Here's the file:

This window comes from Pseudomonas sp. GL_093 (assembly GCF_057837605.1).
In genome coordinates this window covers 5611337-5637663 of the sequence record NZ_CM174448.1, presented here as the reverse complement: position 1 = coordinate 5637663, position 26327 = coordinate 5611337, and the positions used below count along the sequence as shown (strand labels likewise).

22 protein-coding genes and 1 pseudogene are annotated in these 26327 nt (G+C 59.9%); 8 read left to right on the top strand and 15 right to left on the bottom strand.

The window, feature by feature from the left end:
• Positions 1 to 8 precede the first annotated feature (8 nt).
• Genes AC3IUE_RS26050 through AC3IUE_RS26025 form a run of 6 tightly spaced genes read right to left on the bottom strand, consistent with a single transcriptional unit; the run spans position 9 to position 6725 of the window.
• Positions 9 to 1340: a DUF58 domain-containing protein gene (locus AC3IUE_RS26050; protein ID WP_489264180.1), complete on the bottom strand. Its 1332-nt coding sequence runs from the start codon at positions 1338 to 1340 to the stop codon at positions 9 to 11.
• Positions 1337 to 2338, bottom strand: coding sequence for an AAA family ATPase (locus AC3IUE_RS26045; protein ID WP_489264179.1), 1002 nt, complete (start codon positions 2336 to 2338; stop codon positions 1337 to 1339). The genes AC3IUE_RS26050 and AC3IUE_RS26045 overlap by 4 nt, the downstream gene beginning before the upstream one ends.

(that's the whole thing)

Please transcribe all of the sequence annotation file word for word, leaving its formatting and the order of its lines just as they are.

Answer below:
This window comes from Pseudomonas sp. GL_093 (assembly GCF_057837605.1).
In genome coordinates this window covers 5611337-5637663 of the sequence record NZ_CM174448.1, presented here as the reverse complement: position 1 = coordinate 5637663, position 26327 = coordinate 5611337, and the positions used below count along the sequence as shown (strand labels likewise).

22 protein-coding genes and 1 pseudogene are annotated in these 26327 nt (G+C 59.9%); 8 read left to right on the top strand and 15 right to left on the bottom strand.

The window, feature by feature from the left end:
• Positions 1 to 8 precede the first annotated feature (8 nt).
• Genes AC3IUE_RS26050 through AC3IUE_RS26025 form a run of 6 tightly spaced genes read right to left on the bottom strand, consistent with a single transcriptional unit; the run spans position 9 to position 6725 of the window.
• Positions 9 to 1340: a DUF58 domain-containing protein gene (locus AC3IUE_RS26050; protein ID WP_489264180.1), complete on the bottom strand. Its 1332-nt coding sequence runs from the start codon at positions 1338 to 1340 to the stop codon at positions 9 to 11.
• Positions 1337 to 2338, bottom strand: coding sequence for an AAA family ATPase (locus AC3IUE_RS26045; protein ID WP_489264179.1), 1002 nt, complete (start codon positions 2336 to 2338; stop codon positions 1337 to 1339). The genes AC3IUE_RS26050 and AC3IUE_RS26045 overlap by 4 nt, the downstream gene beginning before the upstream one ends.